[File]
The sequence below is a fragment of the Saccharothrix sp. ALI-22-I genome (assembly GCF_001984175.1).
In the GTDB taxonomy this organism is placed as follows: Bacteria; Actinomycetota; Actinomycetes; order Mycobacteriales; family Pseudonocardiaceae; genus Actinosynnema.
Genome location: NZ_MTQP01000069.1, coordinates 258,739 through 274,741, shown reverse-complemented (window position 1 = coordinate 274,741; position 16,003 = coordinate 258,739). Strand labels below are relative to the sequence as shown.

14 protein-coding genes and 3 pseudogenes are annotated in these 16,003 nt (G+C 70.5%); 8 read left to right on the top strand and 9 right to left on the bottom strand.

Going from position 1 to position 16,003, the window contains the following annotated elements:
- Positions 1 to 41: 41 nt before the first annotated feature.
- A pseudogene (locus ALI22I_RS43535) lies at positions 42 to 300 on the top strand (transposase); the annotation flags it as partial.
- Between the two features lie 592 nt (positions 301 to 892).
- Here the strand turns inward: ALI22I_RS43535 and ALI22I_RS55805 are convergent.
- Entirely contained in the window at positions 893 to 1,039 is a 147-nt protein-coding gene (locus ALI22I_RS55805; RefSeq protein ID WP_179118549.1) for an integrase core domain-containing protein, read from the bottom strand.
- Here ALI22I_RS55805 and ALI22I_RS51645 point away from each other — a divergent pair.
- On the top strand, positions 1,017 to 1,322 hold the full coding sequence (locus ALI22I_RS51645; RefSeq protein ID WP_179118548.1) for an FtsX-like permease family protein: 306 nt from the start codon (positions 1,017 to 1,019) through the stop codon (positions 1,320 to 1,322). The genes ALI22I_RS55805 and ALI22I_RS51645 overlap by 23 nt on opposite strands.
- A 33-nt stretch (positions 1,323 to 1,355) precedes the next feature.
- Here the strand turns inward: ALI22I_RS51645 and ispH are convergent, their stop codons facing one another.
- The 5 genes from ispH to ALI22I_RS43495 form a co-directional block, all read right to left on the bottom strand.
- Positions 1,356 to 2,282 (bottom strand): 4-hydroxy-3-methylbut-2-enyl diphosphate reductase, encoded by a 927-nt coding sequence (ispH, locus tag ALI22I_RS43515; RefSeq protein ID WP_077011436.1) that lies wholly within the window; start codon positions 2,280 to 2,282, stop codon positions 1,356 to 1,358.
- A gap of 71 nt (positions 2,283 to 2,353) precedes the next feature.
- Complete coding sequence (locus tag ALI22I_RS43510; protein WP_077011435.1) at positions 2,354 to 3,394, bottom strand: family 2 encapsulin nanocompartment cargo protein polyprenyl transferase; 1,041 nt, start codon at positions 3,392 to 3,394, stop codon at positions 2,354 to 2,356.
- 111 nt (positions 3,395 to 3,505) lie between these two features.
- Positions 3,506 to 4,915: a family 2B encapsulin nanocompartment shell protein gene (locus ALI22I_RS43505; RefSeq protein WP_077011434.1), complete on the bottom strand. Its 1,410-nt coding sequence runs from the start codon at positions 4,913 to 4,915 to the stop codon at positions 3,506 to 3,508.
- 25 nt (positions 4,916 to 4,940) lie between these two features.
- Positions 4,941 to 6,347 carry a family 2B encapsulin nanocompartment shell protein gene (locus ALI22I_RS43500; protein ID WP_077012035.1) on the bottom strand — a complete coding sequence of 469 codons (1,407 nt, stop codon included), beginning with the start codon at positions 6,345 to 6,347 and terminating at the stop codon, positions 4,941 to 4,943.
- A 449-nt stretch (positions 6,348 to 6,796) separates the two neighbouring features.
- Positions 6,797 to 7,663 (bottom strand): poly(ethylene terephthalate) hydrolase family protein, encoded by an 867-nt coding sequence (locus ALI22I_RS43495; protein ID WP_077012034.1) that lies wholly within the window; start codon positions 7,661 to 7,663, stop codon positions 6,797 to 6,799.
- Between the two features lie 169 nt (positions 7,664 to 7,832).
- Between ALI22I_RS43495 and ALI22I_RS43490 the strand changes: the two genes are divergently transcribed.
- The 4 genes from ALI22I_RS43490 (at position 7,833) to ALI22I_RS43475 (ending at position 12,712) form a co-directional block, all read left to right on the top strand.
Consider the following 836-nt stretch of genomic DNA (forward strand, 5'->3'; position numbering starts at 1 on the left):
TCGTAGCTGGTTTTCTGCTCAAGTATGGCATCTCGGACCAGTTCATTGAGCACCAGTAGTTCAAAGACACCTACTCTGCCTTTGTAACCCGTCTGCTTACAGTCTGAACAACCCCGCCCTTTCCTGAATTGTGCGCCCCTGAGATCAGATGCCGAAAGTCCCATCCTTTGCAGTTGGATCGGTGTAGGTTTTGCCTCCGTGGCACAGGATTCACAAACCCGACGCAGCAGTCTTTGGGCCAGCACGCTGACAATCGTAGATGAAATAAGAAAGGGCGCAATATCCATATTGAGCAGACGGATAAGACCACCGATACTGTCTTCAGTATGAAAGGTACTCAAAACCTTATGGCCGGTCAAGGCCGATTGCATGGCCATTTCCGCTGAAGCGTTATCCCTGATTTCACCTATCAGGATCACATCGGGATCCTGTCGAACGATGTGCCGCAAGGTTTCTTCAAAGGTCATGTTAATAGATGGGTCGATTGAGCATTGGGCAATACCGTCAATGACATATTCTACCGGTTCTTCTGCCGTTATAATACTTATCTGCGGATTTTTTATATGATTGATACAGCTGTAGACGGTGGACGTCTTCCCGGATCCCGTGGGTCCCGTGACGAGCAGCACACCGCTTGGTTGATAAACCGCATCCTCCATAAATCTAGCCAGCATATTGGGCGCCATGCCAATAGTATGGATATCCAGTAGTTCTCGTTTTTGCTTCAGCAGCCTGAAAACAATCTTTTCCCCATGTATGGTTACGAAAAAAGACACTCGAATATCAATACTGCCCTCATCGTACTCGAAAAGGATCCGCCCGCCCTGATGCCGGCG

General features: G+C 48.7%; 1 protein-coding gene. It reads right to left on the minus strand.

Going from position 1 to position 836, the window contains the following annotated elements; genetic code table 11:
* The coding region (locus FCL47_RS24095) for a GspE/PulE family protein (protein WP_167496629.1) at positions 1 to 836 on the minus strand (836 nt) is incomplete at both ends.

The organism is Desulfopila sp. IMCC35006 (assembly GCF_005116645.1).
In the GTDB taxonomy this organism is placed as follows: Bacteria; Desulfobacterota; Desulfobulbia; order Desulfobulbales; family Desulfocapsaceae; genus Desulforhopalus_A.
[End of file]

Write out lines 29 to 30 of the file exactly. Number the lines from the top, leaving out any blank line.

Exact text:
TCGTAGCTGGTTTTCTGCTCAAGTATGGCATCTCGGACCAGTTCATTGAGCACCAGTAGTTCAAAGACACCTACTCTGCCTTTGTAACCCGTCTGCTTACAGTCTGAACAACCCCGCCCTTTCCTGAATTGTGCGCCCCTGAGATCAGATGCCGAAAGTCCCATCCTTTGCAGTTGGATCGGTGTAGGTTTTGCCTCCGTGGCACAGGATTCACAAACCCGACGCAGCAGTCTTTGGGCCAGCACGCTGACAATCGTAGATGAAATAAGAAAGGGCGCAATATCCATATTGAGCAGACGGATAAGACCACCGATACTGTCTTCAGTATGAAAGGTACTCAAAACCTTATGGCCGGTCAAGGCCGATTGCATGGCCATTTCCGCTGAAGCGTTATCCCTGATTTCACCTATCAGGATCACATCGGGATCCTGTCGAACGATGTGCCGCAAGGTTTCTTCAAAGGTCATGTTAATAGATGGGTCGATTGAGCATTGGGCAATACCGTCAATGACATATTCTACCGGTTCTTCTGCCGTTATAATACTTATCTGCGGATTTTTTATATGATTGATACAGCTGTAGACGGTGGACGTCTTCCCGGATCCCGTGGGTCCCGTGACGAGCAGCACACCGCTTGGTTGATAAACCGCATCCTCCATAAATCTAGCCAGCATATTGGGCGCCATGCCAATAGTATGGATATCCAGTAGTTCTCGTTTTTGCTTCAGCAGCCTGAAAACAATCTTTTCCCCATGTATGGTTACGAAAAAAGACACTCGAATATCAATACTGCCCTCATCGTACTCGAAAAGGATCCGCCCGCCCTGATGCCGGCG

General features: G+C 48.7%; 1 protein-coding gene. It reads right to left on the minus strand.